(AP) CLEVELAND - One neighbor says a naked woman was seen a few years ago crawling on her hands and knees in the backyard of the Cleveland house where three women were found Monday after nearly a decade. Another neighbor says he heard pounding on the doors and noticed plastic bags over the windows.
Police showed up at the house both times, the neighbors say, but never went inside.
One day after Amanda Berry, Gina DeJesus and Michelle Knight, were rescued from the peeling, rundown house Monday in a discovery that exhilarated and astonished the city, Cleveland police are facing questions about their handling of the case and are conducting an internal review to see if they overlooked anything.Neighbors said Tuesday that they were alarmed enough by what they saw at the house to call police on two occasions.
Elsie Cintron, who lives three houses away, said her daughter once saw a naked woman crawling on her hands and knees in the backyard several years ago and called police. "But they didn't take it seriously," she said.
Another neighbor, Israel Lugo, said he heard pounding on some of the doors of Castro's house, which had plastic bags on the windows, in November 2011. Lugo said officers knocked on the front door, but no one answered. "They walked to side of the house and then left," he said.
Neighbors also said they would see Castro sometimes walking a little girl to a neighborhood playground. And Cintron said she once saw a little girl looking out of the attic window of the house.
The break in the case came when the 27-year-old Berry kicked out the bottom of a locked screen door at the home and used a neighbor's telephone to call 911. Choking back tears, she breathlessly told the dispatcher: "Help me. I'm Amanda Berry. I've been kidnapped and I've been missing for 10 years and I'm, I'm here, I'm free now."
Police arrived to find the two other women, along with a 6-year-old girl who authorities said was believed to Berry's daughter. Police would not say who the father was or where the child was born.Cleveland police came under heavy criticism in a separate case a few years ago following the discovery of 11 bodies in the home and backyard of Anthony Sowell in another poor section of the city. Neighbors had long complained about foul odors, and the victims' families charged that police didn't take the reports of missing women seriously.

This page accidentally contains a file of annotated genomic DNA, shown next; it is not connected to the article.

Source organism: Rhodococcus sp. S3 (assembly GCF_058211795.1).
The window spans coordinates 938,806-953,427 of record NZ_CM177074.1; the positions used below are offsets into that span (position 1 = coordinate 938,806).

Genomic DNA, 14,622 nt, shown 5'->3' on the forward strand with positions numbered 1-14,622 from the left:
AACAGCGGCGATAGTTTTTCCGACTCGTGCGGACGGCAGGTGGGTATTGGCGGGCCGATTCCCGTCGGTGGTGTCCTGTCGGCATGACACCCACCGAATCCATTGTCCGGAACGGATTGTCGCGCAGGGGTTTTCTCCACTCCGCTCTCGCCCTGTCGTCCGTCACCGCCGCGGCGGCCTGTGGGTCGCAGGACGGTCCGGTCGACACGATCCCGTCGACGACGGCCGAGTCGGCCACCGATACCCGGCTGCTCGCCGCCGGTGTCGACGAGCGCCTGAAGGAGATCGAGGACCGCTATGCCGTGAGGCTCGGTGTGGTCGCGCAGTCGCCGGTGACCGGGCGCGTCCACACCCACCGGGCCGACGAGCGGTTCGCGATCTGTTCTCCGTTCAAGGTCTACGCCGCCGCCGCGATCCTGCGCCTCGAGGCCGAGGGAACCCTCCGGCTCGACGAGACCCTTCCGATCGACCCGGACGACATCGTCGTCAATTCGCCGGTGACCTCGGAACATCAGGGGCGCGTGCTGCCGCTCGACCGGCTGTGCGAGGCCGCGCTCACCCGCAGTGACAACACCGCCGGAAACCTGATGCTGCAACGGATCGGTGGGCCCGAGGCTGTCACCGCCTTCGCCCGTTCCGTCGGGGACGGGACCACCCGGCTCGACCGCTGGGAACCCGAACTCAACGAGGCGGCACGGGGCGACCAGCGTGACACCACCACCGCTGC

Sowelle was eventually sentenced to death. In the wake of public outrage over the killings, a panel formed by the mayor recommended an overhaul of the city's handling of missing-person and sex crime investigations.
Police Chief Michael McGrath said Berry, DeJesus and Knight had apparently been held captive in the house since
their teens or early 20s. Authorities
arrested three brothers, ages 50 to 54. One of them, former school bus
driver Ariel Castro, owned the home, situated in a poor neighborhood
dotted with boarded-up houses.
As for whether police this time overlooked hints about the women's fate, city Safety Director Martin Flask said Tuesday morning: "At this point, I can confirm that we have no indications that any of the neighbors, bystanders, witnesses or anyone else has ever called regarding any information, regarding activity that occurred at that house."